It’s time to sing a better song Planning and taking consistent action toward what you’ve planned often makes the difference between success and failure—growth and stagnation. But many people won’t plan, don’t plan, and create dozens of excuses instead. Right? You see this in your retail or institutional clients. I see it in in my advisor clients, too! Clients who get to the point where they’re ready to sit down and plan change the tune they sing. Something happens in their lives or to someone they love and they decide to kick excuses to the curb and develop a no-excuses mentality. They stop reliving the negative and move forward. They sing a new song of victory! 18 Notes RIA-CEOs Use To Sing a Better Song In a nutshell: plan, execute, measure, and adjust when necessary. Below are my “notes” for creating a better song. 1.--Speak the truth, especially about your personal and professional visions. 2.--Be ready for a new level of your destiny. 3.--Be open to new ideas as well as executing ideas differently. 4.--Change your mindset from being an advisor with a practice to being a CEO running a business. 5.--Get rid of the excuses that are holding you back by finding and trying on A, B and C solutions. 6.--Give yourself quality time to learn, read and have fun. 7.--Keep an Activity Audit for 3 months (list of each task/projects of where your time is spent). 8.--Assess your firm, target market, and pricing.
During your journey as a business owner, there will be business operations and circumstances that are tougher to navigate than others. I've listed 17 areas in which independent advisors commonly get stuck. We all have different strengths and weaknesses and as such you'll find areas that earn you a Hurrah! and areas that need your attention. Print the list and place a checkmark near 3 important areas to start working on now. If you find that you have more than 3 areas that need help, know that you’re not alone! These situations can be made more manageable with laser-focused consultative coaching. Living a full-filling life AND running a viable business at the same time Leading and retaining a growing team and client services Managing your time so that you don’t end up burnt out Deciding when to delegate the operations and/or management of your business Turning strangers into profitable and happy clients Getting referrals from ideal clients to other ideal clients Determining which clients to work with and which to send elsewhere Deciding when it’s time to retire or partially retire (succession planning) Learning when to delegate tasks and when to dump them Figuring out the best ways to sell, market, and network Determining which social networking sites to use, for how long, and for what reasons How to become a better leader Developing and/or introducing new products and services for your clients Deciding what technology to use and when to buy it Figuring out when to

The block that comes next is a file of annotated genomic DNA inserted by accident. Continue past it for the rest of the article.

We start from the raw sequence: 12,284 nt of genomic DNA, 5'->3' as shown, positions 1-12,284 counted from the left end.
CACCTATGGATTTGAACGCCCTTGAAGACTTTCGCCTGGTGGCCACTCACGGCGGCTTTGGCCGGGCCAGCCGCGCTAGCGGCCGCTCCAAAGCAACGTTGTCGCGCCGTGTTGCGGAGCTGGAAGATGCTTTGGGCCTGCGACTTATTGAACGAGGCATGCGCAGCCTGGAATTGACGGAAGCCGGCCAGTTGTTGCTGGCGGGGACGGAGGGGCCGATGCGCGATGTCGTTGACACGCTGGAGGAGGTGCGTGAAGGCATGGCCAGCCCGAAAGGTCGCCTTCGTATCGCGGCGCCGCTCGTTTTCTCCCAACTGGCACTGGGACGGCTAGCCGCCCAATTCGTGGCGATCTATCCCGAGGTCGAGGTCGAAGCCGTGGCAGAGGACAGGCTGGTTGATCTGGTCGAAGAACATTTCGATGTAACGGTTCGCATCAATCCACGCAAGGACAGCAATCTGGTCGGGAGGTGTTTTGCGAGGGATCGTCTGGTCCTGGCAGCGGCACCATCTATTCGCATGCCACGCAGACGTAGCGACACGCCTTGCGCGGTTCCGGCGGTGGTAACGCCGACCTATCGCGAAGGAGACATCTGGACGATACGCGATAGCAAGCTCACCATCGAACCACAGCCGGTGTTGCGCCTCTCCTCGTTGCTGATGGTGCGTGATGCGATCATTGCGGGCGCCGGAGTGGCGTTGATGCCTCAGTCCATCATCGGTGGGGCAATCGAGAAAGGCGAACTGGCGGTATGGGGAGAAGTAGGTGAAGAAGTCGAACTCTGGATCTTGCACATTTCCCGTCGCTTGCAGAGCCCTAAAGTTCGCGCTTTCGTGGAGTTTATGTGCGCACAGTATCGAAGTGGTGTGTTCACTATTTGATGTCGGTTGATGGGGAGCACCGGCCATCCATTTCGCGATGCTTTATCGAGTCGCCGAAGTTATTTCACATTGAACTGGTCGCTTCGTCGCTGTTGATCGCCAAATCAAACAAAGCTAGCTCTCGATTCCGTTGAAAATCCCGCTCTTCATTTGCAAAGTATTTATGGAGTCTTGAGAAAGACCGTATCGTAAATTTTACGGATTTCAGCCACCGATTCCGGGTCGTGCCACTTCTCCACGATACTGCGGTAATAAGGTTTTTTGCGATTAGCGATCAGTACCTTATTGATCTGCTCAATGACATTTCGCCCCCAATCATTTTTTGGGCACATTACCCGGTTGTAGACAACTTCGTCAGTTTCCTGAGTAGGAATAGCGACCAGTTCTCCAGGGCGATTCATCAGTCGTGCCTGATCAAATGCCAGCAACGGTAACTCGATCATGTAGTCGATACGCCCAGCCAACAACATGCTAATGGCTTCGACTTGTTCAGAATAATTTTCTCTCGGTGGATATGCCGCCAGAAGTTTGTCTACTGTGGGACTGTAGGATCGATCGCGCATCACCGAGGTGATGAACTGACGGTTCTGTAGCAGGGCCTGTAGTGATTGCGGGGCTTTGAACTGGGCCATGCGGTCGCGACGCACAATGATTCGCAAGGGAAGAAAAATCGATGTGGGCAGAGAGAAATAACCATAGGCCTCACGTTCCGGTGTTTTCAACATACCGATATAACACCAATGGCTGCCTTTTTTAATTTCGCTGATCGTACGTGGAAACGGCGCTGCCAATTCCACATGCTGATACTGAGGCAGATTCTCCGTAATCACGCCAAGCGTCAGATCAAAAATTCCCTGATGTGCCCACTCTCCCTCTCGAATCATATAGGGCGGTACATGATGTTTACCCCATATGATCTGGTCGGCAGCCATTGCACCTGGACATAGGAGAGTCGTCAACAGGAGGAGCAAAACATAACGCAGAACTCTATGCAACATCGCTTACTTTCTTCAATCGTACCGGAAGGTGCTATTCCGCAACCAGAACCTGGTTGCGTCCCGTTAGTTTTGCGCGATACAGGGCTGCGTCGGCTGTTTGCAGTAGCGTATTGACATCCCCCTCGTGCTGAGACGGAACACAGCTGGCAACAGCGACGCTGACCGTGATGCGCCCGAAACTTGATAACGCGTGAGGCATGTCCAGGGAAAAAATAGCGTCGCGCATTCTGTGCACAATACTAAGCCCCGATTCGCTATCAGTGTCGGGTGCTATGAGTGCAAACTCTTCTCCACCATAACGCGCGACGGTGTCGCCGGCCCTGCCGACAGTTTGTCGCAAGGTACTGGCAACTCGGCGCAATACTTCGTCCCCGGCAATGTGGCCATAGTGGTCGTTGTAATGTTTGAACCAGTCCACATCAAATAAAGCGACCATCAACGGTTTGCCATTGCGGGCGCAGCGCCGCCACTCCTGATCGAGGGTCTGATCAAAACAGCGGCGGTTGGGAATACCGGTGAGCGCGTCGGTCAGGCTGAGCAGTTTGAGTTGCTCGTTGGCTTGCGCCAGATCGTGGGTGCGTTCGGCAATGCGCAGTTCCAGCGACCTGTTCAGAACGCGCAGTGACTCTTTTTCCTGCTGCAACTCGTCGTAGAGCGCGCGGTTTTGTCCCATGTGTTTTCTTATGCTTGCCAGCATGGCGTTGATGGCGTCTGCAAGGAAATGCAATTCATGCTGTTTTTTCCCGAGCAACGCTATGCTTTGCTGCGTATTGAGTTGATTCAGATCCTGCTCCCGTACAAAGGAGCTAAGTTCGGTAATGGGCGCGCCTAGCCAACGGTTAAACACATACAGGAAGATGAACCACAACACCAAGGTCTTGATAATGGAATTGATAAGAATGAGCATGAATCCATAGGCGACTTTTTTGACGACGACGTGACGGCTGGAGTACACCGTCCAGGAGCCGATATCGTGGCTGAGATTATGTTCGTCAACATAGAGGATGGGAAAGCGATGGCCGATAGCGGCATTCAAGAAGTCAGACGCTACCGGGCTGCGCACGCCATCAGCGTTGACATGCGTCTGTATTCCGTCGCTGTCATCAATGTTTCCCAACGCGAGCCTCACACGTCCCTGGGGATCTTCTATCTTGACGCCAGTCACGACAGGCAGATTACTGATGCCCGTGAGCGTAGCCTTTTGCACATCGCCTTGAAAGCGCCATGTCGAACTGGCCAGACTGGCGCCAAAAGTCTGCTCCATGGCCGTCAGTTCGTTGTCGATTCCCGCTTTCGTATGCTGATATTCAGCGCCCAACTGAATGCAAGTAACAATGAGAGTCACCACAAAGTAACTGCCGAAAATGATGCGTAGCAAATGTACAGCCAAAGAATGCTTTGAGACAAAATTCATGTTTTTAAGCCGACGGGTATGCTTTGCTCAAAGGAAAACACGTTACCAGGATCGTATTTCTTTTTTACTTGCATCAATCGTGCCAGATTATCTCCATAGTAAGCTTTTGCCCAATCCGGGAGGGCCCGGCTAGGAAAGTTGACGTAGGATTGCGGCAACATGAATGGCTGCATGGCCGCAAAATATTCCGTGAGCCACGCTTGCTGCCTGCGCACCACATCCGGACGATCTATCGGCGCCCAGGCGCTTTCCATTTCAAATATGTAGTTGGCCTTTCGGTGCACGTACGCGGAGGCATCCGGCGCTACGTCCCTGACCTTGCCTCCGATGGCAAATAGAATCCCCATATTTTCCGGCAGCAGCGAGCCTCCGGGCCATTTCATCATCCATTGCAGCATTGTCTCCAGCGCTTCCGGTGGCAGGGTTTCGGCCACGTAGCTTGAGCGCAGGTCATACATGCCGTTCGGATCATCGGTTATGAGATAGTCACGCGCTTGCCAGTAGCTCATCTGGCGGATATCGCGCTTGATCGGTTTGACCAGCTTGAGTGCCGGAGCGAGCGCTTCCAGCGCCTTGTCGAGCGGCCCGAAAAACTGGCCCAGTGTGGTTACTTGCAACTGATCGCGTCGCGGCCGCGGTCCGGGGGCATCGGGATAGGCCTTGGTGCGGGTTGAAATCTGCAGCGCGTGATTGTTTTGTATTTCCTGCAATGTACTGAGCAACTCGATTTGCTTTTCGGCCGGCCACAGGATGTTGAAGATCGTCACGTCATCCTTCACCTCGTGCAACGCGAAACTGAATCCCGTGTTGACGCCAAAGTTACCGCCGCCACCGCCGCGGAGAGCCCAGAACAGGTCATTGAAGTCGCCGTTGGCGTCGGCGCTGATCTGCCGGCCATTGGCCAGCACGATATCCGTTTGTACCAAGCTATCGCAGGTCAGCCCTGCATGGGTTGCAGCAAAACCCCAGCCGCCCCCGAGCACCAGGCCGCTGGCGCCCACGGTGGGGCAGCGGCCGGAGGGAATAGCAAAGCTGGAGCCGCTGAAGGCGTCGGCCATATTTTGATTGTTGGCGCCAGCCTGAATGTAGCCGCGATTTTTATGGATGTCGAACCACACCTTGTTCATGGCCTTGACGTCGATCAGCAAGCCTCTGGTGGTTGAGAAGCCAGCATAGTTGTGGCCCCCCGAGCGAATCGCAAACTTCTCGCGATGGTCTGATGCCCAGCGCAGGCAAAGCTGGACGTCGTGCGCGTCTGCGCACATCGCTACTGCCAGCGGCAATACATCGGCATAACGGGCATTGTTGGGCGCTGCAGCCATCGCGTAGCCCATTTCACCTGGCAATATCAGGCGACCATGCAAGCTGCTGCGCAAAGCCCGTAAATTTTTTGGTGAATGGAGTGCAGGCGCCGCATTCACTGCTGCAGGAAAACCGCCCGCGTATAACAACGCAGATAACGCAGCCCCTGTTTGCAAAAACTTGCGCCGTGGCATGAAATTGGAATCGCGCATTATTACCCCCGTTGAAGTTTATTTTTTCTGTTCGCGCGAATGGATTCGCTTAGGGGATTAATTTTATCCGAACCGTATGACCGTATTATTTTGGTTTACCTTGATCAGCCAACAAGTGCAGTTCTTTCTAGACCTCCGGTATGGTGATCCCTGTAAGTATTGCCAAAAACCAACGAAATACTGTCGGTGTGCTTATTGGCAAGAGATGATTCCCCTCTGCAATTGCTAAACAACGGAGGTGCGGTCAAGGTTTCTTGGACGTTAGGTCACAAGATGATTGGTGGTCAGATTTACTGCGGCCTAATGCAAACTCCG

Track “lessons learned.” As you grow your business, some ideas will work–and some will fail miserably. Many who came before us failed before they found success. RH Macy failed at 7 stores before he founded Macy’s. Einstein was expelled from school. Edison had more than 1000 failures. What they had in common, at a minimum, is that they learned from their mistakes and were persistent. Create a Lessons Learned Sheet to record the institutional knowledge you collect on projects, new forms, new processes, etc. Did a marketing idea tank? A meeting with a prospect go astray? Record the situation in detail on paper or in a database–as well as your analysis of why it didn’t work–and share the information with team to get their feedback, too. Now if you want to stop learning most of your lessons AFTER a failure or costly mistakes, create Lessons Learned reports after successes, too. This way, you’ll have a record of what you did that worked and next time you do the same thing, you’ll take what you did to the next level. Nothing worse to stymie success than being complacent too long! Before you create your business operations and marketing plan for the next year, take out some blank Lessons Learned reports and look at your wins and failures of the past year. Be in peace with what happened — the good, the bad, and the ugly — and move into this year with a clearer head and heart.
Even under stress we can do much good at this time in our history (April 2020). That's why the perfect question to ask yourself, as often as possible, is “what is the best use of my time right now?” I wasn't asking myself that question enough since I started working fewer hours, and so I found myself getting down in the dumps. To that end, I wrote this article as a reminder for myself of what I can be doing, and hopefully the list in this article will help you, too. Maybe you're like me and have been working from home for a long time. Maybe working from home is new to you. Either way, when you don't have the freedom of going out and doing what you want, because you want to be safe and keep others safe, too, it's easy to not be productive. When you can't connect physically with people (I'm a big hand shaker), life seems weird. When I just can't get in the car and drive to visit relatives or drive just for the heck of it, life seems more than hard. But there is plenty we all can do. Not just to keep busy, but to be productive and make the best use of the time we have now. Below are some suggestions of things we can do to help our business: Create an Executive Schedule. It’s a schedule of how you’ll be spending your day. I’m sure you’ve seen
(This article appeared in 2009 on FastCompany.com) Businesses can do well without planning, many do. However, even successful businesses get to a point where growth becomes an elusive goal. To become a high performing organization, to grow rapidly, a company really needs a planning and monitoring process. Got yours? I sure do have mine! Back in 2000, a major shift in my business occurred when I came across the One Page Business Plan® process. Now, don’t let the simplicity of the name fool you. While the process helps you create a business administrative, management, operations, and marketing plan, it's much more. Start a business by writing down important elements of what you've been thinking. Diagnosis of how every area of your current business is doing. Clarify your thinking and focus on the elements that are the most critical to your success. Test your ideas without having to put large amounts of cash at risk. Determine ways to boost the profits and performance of your small company. Is short enough that you'll want to update it during "planning week" each year. Planning on one page is a systematic and practical way to plan for a start-up. You'll get what's in your head down on paper where it does you the most good. If you’re a more seasoned business owner, department manager, or executive, it can help you plan for more success. Together with reading the E-myth Revisited, by Michael Gerber, creating a business plan are “mandatory to do’s” for